According to section 313 if the same offence provided under s.312 committed without the consent of the woman, whether the woman is quick with the child or not, shall be punished with imprisonment for life or with imprisonment of either description for a term which may extend to 10 years and shall also be liable to fine.


In case of Moidenkutty v. Kunhikoya[5]comparison between s.312 and s.313 is done that is punishment under s.312 is for a lesser term as compared to s.313 and in s.313 the person causing a miscarriage is alone liable to punishment but in s.312 person causing miscarriage and the woman herself both are liable for punishment.

In the case of Tulsi Devi v. State of Uttar Pradesh[6], a pregnant woman kicked by an accused woman in her abdomen resulting in miscarriage. Here accused woman convicted under section 313 of IPC.




A person is liable to be punished under section 314 if the act of person while causing miscarriage leads to the death of such woman and shall be punished with imprisonment of either description for a term which may extend to ten years and also liable to fine.

But in case the act is done without the consent of such woman then it becomes more aggravated form of the offence and thereby shall be punished either with life imprisonment or with the same punishment previously mentioned.

Whether the offender may or may not known to the fact that the act committed by him can cause the death of such a woman, he shall be liable for the offence under this section. Here intention to cause death is not essential, it is sufficient to show that there is an intention to cause miscarriage.

In case of Jacob George v. State of Kerala[7], a pregnant woman operated by a homoeopath in order to cause abortion but she died after a few hours of operation as her uterus got perforated. So here conviction of doctor was upheld under s.314.



Some exceptions are also there due to which miscarriage can be caused legally-

  • Like in s.312 of IPC it is stated that the offence of miscarriage would not attract if the abortion is done with good faith for the purpose of saving the life of a mother and will be liable for the act if not done with good faith. So, a person will not be liable if the offence of miscarriage is carried out in order to prevent danger to the life of the mother.


In the case of State of Maharashtra v. Flora Santuno Kutino[8], Here the accused causes miscarriage to a woman, to end her pregnancy which is a consequence of their illicit relationship but the act of miscarriage leads to the death of that woman due to excessive bleeding. The court set aside his plea of an act done in good faith on the ground that the miscarriage was carried out to conceal his illicit relation and not to save the life of the deceased. So here good faith is not involved and hence convicted.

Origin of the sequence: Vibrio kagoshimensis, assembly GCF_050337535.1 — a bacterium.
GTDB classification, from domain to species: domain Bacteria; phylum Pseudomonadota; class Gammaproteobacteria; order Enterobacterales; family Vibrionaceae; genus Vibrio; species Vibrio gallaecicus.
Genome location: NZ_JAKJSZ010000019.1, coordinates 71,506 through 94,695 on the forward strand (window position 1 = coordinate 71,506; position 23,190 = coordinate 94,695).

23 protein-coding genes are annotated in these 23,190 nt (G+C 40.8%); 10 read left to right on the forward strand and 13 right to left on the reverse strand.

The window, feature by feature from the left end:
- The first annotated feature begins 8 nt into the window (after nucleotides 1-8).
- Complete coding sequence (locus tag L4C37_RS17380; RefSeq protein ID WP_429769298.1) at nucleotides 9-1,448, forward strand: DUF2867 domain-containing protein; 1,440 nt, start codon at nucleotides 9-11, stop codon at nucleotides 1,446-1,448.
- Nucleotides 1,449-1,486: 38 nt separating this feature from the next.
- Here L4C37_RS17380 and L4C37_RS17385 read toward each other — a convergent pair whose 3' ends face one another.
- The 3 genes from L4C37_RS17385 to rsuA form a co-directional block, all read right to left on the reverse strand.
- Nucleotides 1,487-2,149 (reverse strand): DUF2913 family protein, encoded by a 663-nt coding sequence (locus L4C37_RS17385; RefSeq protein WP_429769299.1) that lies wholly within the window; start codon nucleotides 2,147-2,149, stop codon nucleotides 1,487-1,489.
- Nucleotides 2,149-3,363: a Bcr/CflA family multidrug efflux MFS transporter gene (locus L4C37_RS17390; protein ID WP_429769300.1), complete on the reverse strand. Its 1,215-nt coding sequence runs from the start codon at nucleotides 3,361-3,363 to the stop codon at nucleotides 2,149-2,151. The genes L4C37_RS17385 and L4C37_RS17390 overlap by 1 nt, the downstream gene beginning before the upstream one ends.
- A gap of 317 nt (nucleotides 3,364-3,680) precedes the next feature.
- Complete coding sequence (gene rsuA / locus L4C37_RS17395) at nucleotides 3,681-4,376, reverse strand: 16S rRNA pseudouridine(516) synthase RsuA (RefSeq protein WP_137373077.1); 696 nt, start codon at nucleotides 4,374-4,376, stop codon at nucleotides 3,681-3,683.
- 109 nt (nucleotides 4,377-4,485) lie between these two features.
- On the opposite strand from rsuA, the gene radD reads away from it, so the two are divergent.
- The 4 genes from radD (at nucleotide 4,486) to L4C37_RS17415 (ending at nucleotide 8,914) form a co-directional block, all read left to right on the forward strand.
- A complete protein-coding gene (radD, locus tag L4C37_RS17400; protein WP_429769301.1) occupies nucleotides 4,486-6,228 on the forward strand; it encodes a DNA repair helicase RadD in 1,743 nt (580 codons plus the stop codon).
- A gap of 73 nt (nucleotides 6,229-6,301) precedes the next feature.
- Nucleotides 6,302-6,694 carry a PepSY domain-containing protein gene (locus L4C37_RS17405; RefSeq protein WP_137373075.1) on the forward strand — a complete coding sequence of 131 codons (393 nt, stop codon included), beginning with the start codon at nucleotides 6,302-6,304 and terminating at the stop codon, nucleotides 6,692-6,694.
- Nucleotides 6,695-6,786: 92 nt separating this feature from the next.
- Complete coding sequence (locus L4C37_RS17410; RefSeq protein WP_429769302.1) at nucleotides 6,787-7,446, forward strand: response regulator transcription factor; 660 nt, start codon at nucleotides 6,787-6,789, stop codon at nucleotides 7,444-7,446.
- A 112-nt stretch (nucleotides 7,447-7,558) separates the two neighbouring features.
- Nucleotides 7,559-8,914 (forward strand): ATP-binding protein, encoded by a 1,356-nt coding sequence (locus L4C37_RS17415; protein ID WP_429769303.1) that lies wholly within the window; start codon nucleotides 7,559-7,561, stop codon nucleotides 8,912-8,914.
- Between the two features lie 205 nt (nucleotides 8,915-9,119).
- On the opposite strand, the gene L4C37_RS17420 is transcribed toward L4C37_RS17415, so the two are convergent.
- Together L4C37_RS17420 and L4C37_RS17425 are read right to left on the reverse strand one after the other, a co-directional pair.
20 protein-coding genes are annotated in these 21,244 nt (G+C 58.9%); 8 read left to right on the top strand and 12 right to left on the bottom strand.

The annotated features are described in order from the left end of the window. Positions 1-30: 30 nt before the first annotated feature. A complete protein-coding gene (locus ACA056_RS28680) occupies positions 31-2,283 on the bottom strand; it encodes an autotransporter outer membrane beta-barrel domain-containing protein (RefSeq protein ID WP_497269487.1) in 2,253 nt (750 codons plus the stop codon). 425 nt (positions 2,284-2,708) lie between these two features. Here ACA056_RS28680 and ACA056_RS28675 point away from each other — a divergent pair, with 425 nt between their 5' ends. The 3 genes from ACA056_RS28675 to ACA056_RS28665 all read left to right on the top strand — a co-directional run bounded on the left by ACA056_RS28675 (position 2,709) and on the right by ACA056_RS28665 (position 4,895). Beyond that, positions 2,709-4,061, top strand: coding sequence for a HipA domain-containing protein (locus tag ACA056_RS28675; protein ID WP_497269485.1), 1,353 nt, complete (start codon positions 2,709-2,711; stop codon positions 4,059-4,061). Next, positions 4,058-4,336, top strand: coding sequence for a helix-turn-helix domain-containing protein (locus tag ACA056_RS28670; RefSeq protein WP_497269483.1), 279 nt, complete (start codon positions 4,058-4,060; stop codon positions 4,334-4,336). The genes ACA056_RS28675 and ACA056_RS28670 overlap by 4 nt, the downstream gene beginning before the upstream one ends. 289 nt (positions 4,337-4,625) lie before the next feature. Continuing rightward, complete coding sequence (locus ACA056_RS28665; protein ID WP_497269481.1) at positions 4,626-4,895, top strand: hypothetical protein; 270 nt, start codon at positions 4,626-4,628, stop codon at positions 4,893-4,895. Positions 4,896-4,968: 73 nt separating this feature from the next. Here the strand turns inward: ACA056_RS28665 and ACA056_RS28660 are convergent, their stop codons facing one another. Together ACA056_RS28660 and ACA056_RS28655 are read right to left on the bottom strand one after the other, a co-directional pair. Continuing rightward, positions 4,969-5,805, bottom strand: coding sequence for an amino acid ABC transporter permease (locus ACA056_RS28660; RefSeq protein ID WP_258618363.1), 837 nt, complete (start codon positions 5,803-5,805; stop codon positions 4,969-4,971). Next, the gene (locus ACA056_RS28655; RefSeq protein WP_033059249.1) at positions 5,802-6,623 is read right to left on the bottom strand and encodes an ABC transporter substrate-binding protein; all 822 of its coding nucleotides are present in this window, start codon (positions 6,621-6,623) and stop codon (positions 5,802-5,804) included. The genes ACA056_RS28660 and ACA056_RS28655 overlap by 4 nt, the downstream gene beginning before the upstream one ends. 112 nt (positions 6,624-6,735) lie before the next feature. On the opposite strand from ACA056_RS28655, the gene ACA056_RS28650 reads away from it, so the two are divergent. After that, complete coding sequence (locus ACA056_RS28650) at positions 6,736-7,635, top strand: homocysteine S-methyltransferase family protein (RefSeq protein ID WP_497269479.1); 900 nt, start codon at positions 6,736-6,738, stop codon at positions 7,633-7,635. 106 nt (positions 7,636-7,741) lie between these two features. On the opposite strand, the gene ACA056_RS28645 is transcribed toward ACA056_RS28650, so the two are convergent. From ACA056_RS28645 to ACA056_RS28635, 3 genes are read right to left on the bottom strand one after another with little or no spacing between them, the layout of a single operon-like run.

• Medical Termination of Pregnancy Act, 1971 provides certain guidelines under which a woman can easily terminate her pregnancy by registered medical practitioners in following cases where pregnancy involves risk to the life of woman due to certain abnormalities (physically or mentally) if pregnancy is an outcome of rape or due to failure of contraception methods and affects the mental health of woman etc.


Causing miscarriage to a woman is a very grave offence against the unborn children but on the other hand, a woman also has right over their body. So, there are lots of complexities involved between the right to life of the unborn child and the right to abortion by a woman. Thus, the law tries to stable the conditions and circumstances involved in both situations.

From the time of enactment of Indian Penal Code, it is against the act of induced abortions or miscarriages as provided under sections 312,313,314 with certain forms of miscarriages like causing miscarriage with consent and without consent of a woman and the act that causes death in an attempt to terminate a pregnancy with the distinguished punishments in each case. But due to growing demand of woman to terminate their pregnancy in certain situations leads to the enactment of Medical Termination of Pregnancy Act in 1971 which provides guidelines and circumstances under which woman can exercise their right to abortion within legal scope. It was needed to bring stability and woman can terminate their pregnancies but it is very essential to have a valid cause behind terminating the pregnancy to prevent criminal liability under IPC.



  • The Indian Penal Code, 1860 (Act 45 of 1860).
  • Ratanlal and Dhirajlal, The Indian Penal Code (Lexis Nexis, Gurgaon, 36th edn., 2019).
  • PSA Pillai’s, Criminal Law (Lexis Nexis, Gurgaon, 12th edn., 2016).

[1] (1886) ILR 9 Mad 369.

[2] Re Malayara Seethu AIR 1955 Kant 27.

[3] 1992 Cr LJ 2029 (MP).

[4] Shantaram Krishna Karkhandis v. State of Maharashtra, 2007 Cr LJ 149 (Bom).

[5] AIR 1987 Ker 184

[6]  (1996) Cr LJ 940(All)

[7] 1994 Cr LJ 3851.

[8] (2007) Cr LJ 2233 (Bom).


Delhi Metropolitan Education affiliated to GGSIPU/ 2nd Year/ Law Student